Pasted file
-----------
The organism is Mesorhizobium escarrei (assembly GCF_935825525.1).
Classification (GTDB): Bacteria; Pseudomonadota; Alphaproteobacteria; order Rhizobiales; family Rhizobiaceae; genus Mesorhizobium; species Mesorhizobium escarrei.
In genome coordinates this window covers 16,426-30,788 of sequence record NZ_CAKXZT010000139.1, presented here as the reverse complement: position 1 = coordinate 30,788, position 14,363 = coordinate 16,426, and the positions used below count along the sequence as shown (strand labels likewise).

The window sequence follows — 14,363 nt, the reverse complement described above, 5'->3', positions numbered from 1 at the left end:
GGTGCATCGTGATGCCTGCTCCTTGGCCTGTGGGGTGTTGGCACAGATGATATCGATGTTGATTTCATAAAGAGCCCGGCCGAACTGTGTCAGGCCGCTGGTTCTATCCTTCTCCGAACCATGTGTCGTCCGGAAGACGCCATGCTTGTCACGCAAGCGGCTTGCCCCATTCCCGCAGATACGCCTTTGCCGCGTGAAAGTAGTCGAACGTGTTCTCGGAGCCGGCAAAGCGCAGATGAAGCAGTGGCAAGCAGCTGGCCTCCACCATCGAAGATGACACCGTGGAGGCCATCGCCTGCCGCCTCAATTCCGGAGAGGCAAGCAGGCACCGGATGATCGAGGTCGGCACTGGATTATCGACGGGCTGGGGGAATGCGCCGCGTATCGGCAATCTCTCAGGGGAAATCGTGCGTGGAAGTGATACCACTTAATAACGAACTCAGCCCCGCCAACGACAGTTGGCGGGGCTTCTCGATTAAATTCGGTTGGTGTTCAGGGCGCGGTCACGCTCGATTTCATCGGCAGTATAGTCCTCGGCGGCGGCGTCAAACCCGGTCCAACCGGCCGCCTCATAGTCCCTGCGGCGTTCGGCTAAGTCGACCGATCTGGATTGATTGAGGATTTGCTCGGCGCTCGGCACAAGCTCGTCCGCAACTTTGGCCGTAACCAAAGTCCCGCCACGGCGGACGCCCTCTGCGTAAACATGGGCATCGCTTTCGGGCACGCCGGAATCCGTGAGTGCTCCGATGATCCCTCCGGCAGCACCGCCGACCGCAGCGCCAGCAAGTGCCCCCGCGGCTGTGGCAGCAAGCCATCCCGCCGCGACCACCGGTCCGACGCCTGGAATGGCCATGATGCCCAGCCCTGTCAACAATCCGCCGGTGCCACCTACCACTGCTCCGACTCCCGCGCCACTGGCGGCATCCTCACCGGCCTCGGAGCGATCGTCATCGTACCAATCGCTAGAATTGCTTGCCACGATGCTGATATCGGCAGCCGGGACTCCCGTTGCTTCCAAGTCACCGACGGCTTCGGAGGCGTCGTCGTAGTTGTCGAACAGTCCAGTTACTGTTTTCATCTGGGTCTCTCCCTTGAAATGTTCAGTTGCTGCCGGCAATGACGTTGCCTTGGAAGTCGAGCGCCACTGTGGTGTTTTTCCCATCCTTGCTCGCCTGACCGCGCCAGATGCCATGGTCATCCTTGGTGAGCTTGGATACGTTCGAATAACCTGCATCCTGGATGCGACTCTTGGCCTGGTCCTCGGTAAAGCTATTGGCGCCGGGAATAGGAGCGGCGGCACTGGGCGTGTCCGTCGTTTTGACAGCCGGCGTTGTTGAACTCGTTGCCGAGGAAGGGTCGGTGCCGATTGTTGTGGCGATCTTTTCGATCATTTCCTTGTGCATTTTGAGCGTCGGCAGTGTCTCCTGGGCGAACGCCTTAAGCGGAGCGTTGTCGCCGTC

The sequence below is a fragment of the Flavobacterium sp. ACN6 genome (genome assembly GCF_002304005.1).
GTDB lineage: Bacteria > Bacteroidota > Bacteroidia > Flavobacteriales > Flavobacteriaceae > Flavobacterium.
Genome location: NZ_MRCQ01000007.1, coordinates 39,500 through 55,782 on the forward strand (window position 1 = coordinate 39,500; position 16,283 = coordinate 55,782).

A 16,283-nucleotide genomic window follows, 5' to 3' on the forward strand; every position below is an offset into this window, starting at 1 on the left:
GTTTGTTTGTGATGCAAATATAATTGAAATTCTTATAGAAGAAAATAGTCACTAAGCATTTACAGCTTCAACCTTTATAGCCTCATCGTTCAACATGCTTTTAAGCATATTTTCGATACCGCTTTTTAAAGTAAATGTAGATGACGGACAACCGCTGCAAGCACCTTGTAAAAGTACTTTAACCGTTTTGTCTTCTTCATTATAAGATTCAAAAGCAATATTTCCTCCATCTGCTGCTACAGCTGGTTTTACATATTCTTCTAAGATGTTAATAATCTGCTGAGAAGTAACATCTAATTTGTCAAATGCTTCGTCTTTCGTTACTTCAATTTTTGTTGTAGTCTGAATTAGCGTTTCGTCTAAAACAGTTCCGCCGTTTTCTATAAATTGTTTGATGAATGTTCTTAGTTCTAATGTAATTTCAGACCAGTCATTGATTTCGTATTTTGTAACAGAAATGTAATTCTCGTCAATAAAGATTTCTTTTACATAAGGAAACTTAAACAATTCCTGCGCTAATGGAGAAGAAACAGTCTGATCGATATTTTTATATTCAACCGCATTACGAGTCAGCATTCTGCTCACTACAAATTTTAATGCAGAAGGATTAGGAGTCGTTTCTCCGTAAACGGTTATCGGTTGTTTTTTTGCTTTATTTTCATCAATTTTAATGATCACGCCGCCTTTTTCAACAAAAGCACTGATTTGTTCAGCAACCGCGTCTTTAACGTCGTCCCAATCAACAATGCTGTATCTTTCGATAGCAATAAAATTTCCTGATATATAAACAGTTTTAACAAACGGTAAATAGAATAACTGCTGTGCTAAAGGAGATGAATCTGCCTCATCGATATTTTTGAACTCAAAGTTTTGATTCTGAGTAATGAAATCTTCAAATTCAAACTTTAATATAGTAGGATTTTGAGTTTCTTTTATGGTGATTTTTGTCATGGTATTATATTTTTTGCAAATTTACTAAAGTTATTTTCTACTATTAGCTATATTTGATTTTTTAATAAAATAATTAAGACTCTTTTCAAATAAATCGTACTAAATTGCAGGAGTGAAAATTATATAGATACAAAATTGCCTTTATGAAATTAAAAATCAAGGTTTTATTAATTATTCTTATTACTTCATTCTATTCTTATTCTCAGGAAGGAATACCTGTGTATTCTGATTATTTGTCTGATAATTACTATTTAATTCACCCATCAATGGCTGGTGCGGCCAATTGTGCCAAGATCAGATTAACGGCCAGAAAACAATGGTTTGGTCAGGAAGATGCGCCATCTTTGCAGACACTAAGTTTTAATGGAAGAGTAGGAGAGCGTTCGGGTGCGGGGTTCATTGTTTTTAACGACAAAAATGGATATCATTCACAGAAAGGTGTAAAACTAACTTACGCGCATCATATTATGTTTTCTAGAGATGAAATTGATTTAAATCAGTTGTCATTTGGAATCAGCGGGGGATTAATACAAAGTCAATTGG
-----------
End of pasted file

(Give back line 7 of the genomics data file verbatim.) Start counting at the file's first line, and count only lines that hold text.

GTDB lineage: Bacteria > Bacteroidota > Bacteroidia > Flavobacteriales > Flavobacteriaceae > Flavobacterium.